Resulting from a re-alignment of the Via Lata, the ancient continuation of the Via Flaminia inside the city, Via del Corso was the first straight road in Rome. Starting from the 15th century, when Piazza Venezia was re-designed, the street passed through a series of architectonic changes so that its 1500 meters were lined with a large number of monumental buildings and churches.
It became the setting for festivals, public events and processions until, when Rome became the capital, it underwent a further transformation and became the commercial and political heart of the new city, a role it maintains to this day.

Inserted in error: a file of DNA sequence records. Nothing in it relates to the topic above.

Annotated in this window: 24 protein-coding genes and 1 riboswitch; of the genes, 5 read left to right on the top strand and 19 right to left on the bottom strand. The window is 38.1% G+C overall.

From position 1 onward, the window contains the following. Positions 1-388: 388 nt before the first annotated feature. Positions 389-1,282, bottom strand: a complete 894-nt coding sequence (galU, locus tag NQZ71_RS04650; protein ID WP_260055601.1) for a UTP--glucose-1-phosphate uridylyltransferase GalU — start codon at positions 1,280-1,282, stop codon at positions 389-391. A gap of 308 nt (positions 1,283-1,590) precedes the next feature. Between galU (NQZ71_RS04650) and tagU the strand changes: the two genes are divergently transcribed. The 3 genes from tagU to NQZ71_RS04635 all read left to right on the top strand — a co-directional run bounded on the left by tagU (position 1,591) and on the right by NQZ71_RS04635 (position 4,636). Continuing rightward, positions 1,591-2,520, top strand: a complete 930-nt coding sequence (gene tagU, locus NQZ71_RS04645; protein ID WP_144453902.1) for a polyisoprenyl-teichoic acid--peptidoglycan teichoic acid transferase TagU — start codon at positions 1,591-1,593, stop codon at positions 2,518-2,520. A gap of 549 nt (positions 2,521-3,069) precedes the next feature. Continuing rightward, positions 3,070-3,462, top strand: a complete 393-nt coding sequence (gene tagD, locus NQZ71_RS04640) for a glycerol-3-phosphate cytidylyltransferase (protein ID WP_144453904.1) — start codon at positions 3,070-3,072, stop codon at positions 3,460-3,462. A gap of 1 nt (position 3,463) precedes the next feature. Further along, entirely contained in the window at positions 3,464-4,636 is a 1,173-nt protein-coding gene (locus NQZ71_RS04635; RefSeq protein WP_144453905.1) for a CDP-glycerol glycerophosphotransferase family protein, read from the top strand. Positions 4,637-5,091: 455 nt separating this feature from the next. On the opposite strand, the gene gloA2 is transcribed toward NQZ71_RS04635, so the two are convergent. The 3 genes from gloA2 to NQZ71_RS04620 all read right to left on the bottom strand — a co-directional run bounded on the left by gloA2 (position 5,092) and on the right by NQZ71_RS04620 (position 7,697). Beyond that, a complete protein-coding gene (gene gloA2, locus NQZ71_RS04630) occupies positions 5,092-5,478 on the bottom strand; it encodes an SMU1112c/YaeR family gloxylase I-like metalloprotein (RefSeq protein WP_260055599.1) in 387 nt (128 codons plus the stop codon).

The department store Rinascente is a good example of how commercial buildings altered the look of the street. It was constructed in 1885 and followed the style then in vogue in Paris for this type of shopping outlet.
Just on further, the Galleria Alberto Sordi
was built in 1914 on the old Palazzo Piombino. Although the style was unusual for Rome, it answered the needs of the recently arrived middle-classes whose lives followed a pattern of taking walks with the family, doing the rounds of the stores, and stopping for a chat and refreshment.
The political nature of Via del Corso is best expressed in Palazzo Chigi and, a short distance away, Palazzo di Montecitorio.